Mitsubishi MU-2B-60, Ferndale, Md., May 14, 2004–The MU-2 pilot was finishing his third round-trip IFR Part 135 cargo flight from Baltimore Washington (BWI) to Philadelphia. Starting the previous evening, at about 9:50 p.m., he had flown back to BWI, landing on Runway 15R at 11:05. At 2:30 a.m., he returned to land on Runway 28.
On his third approach to BWI, he was cleared for a visual approach to 33R twice, at 7:20 a.m., and at 7:21. Instead of proceeding to the runway, he flew north of it, on a westerly track consistent with a modified downwind to 15L, descending to 700 feet. Just before reaching abeam of 15L, the airplane made a “sharp” left turn back toward the southeast and descended into the ground, killing the pilot.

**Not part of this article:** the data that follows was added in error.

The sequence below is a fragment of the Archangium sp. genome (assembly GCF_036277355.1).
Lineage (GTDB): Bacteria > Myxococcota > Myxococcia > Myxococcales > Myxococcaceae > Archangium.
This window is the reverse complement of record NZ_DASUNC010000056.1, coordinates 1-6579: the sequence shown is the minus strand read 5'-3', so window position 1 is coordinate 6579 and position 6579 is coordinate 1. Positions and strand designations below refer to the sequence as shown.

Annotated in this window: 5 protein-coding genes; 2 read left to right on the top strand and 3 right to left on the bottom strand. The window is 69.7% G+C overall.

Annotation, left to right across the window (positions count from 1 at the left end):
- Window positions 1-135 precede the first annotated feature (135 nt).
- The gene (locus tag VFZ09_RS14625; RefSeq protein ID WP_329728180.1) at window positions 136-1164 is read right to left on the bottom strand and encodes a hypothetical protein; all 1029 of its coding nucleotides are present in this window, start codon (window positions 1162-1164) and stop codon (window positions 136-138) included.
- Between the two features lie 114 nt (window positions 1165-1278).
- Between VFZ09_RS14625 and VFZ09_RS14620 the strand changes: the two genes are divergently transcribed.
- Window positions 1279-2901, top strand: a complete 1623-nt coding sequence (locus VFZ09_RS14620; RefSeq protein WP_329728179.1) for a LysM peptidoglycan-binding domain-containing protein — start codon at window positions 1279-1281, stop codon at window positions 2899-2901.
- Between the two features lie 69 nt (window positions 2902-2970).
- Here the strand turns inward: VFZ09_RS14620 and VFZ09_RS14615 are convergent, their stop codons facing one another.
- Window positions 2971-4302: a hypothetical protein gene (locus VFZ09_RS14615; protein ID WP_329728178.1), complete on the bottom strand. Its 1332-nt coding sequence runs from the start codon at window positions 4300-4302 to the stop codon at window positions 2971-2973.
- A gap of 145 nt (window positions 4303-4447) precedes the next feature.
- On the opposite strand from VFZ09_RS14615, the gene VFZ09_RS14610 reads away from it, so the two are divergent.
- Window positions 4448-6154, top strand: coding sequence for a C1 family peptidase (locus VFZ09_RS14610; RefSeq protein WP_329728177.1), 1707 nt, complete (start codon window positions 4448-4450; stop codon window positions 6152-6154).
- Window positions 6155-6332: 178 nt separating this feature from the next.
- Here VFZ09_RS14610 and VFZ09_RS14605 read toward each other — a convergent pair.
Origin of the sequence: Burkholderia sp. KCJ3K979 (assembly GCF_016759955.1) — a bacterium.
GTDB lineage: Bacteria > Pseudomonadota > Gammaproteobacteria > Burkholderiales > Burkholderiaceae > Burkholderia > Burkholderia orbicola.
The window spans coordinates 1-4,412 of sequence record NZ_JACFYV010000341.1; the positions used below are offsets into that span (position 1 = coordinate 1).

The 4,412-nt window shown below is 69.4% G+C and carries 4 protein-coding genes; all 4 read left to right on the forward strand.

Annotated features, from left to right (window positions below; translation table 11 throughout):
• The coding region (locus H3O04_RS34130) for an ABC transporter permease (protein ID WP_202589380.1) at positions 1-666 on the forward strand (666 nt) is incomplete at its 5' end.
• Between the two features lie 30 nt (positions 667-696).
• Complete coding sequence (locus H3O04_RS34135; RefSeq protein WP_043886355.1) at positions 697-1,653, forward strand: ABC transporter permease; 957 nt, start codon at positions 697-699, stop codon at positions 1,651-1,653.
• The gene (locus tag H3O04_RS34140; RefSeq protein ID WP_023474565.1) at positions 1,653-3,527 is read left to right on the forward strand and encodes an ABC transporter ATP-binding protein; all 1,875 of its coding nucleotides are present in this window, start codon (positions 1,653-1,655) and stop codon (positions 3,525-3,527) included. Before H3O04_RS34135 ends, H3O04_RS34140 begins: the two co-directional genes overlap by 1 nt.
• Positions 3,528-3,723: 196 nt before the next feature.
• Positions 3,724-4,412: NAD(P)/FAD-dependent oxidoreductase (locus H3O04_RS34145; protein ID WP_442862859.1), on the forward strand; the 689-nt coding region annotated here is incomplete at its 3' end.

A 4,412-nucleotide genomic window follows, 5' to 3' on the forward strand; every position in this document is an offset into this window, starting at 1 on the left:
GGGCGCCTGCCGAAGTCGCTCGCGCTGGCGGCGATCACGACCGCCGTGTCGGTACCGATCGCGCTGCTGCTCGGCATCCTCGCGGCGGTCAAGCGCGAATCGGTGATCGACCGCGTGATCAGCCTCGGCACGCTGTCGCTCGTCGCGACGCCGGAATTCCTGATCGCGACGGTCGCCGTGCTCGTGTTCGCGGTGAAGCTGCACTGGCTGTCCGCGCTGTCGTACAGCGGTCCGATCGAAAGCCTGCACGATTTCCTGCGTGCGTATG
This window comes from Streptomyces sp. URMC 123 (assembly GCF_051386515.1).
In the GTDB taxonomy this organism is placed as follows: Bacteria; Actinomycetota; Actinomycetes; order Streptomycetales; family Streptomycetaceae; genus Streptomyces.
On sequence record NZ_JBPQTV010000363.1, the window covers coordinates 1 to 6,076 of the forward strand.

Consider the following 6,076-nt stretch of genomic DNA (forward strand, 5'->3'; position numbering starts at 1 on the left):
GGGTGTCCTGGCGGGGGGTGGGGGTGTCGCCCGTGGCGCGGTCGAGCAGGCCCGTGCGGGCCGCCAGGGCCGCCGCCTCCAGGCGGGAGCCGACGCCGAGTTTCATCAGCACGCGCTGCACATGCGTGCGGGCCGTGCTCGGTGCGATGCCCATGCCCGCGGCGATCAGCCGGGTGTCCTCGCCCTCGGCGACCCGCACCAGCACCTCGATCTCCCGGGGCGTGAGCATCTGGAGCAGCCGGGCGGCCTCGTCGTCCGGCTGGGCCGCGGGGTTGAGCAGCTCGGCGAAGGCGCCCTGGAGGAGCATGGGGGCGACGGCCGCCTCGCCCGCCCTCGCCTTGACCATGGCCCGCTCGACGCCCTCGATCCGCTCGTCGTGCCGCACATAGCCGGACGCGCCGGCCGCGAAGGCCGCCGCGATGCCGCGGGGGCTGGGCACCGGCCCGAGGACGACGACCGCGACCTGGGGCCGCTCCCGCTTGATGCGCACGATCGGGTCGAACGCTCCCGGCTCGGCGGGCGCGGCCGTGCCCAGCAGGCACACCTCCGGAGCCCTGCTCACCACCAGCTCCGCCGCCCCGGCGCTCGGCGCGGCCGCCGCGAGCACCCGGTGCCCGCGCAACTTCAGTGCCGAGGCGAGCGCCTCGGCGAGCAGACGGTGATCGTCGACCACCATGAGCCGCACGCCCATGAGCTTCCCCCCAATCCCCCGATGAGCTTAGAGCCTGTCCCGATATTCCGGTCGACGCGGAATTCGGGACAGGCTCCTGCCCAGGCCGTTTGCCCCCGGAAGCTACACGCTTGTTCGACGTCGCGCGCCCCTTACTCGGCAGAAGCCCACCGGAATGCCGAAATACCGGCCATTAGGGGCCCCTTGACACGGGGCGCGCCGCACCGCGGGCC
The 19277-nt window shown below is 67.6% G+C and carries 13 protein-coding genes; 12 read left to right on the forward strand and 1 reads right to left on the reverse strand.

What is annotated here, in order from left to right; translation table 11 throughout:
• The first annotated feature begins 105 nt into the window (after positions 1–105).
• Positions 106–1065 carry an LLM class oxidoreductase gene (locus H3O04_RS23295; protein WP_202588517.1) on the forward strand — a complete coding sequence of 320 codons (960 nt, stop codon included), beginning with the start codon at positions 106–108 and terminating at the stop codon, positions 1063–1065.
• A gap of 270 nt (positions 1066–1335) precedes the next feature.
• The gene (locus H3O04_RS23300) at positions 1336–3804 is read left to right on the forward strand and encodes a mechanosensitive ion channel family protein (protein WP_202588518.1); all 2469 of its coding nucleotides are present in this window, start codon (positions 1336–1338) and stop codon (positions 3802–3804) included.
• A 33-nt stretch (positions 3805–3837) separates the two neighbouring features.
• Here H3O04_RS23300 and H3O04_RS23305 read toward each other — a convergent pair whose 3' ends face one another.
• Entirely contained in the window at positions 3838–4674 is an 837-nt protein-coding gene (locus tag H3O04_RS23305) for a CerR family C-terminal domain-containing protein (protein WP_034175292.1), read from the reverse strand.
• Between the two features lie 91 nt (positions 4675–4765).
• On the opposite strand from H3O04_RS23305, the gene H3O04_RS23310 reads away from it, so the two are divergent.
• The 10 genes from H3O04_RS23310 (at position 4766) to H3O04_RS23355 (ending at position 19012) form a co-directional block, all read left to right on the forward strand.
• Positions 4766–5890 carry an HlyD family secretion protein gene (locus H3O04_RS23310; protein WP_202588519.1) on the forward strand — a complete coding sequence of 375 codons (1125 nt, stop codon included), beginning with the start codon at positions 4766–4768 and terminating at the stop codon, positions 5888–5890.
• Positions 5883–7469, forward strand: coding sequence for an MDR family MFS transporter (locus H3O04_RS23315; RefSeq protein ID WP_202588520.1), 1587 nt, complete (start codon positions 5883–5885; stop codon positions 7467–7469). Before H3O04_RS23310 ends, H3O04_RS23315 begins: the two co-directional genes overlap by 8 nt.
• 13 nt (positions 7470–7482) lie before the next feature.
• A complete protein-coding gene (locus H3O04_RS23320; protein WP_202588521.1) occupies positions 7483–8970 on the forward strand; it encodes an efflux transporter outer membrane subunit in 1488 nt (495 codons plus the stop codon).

Witnesses reported the airplane’s movements as “swaying motions as if it were going to bank left, then right, and back left again,” and “the nose…pointing up more than anything…but doing a corkscrew motion.” Other witnesses reported the “wings straight up and down,” and “wings vertical.”
Tower controllers also noted the airplane was “low and tight,” and “in an unusually nose-high attitude close to the ground.” It then “banked left and appeared to stall and then crashed.” The wind at BWI was calm, visibility was six sm and there were a few clouds at 15,000 feet. The wreckage revealed no evidence of mechanical malfunction. The 6,800-hour pilot had also flown multiple round trips the previous two evenings.
The NTSB blamed the accident on “the pilot’s failure to maintain airspeed during a sharp turn, which resulted in an inadvertent stall.” Factors included the pilot’s failure to fly to the intended point of landing and his abrupt course reversal back toward it.